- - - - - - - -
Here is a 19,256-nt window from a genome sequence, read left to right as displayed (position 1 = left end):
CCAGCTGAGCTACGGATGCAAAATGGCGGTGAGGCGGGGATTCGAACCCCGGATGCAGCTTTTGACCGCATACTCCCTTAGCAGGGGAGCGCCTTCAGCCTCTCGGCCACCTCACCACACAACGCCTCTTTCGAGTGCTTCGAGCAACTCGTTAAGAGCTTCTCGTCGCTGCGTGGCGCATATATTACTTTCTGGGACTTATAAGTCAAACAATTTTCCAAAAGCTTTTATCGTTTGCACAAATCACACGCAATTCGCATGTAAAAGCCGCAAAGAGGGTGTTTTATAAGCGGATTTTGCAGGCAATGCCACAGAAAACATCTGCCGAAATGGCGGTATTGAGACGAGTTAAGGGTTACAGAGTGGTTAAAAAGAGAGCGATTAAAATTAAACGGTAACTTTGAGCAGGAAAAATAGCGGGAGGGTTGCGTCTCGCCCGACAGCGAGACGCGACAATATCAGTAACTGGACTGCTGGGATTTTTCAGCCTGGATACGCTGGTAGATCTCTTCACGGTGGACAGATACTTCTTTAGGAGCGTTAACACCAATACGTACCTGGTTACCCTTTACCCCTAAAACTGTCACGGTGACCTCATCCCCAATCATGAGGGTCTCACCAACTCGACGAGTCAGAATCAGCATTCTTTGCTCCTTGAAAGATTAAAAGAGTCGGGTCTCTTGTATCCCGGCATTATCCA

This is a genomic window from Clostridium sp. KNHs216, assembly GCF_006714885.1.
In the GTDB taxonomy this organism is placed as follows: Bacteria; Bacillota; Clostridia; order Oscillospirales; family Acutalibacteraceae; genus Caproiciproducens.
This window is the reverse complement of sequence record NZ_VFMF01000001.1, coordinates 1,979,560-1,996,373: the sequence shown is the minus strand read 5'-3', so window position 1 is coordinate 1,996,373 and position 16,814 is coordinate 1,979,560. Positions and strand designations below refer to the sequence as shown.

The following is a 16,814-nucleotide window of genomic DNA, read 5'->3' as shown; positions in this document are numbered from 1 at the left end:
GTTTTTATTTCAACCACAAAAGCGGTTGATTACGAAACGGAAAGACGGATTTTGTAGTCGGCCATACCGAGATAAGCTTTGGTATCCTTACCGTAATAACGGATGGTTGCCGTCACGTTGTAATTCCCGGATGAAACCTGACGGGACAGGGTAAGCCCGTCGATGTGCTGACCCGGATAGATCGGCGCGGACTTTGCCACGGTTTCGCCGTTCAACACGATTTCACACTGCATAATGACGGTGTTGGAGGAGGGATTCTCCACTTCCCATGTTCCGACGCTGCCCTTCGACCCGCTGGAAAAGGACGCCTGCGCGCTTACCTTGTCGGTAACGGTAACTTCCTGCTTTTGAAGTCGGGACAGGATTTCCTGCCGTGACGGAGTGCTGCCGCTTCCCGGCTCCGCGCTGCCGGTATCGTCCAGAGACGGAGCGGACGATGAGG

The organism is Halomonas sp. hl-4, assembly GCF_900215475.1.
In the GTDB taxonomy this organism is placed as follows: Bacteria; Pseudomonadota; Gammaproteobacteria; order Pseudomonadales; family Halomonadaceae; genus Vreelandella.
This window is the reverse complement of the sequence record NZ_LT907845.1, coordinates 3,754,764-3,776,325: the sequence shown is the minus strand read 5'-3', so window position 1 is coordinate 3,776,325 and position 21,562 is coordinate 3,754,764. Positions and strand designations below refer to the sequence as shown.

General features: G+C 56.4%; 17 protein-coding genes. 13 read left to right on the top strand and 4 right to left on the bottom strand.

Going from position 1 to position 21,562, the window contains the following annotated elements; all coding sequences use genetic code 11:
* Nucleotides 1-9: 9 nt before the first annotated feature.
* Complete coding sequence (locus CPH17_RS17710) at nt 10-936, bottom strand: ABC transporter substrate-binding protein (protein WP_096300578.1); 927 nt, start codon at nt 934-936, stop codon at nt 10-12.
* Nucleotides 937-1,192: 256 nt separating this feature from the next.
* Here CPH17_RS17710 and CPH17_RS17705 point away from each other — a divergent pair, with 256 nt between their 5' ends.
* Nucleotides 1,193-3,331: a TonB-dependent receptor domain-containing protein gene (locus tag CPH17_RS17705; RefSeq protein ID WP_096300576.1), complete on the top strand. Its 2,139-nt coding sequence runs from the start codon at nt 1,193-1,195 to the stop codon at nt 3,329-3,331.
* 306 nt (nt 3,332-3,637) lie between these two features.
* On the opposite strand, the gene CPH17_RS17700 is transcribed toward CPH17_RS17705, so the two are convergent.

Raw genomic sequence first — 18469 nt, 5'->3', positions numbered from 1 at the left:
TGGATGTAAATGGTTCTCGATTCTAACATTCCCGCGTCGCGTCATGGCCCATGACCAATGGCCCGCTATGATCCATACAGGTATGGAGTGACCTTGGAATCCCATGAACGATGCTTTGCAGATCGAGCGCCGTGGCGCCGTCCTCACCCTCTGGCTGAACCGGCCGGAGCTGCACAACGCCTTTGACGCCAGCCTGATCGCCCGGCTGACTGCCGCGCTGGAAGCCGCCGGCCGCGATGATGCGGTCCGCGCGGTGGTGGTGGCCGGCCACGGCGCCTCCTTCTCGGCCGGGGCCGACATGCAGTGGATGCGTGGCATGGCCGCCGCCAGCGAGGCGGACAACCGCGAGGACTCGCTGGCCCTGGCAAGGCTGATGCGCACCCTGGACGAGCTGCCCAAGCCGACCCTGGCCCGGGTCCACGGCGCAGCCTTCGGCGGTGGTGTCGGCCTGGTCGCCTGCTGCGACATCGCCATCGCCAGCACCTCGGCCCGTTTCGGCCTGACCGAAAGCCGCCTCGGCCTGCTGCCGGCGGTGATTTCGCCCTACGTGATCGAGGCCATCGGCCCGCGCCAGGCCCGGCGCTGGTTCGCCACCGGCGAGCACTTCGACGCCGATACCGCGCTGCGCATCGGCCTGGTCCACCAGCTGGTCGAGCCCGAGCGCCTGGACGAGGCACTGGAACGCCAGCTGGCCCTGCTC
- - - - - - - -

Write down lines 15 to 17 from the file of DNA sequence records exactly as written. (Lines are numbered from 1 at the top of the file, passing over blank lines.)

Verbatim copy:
* Nucleotides 937-1,192: 256 nt separating this feature from the next.
* Here CPH17_RS17710 and CPH17_RS17705 point away from each other — a divergent pair, with 256 nt between their 5' ends.
* Nucleotides 1,193-3,331: a TonB-dependent receptor domain-containing protein gene (locus tag CPH17_RS17705; RefSeq protein ID WP_096300576.1), complete on the top strand. Its 2,139-nt coding sequence runs from the start codon at nt 1,193-1,195 to the stop codon at nt 3,329-3,331.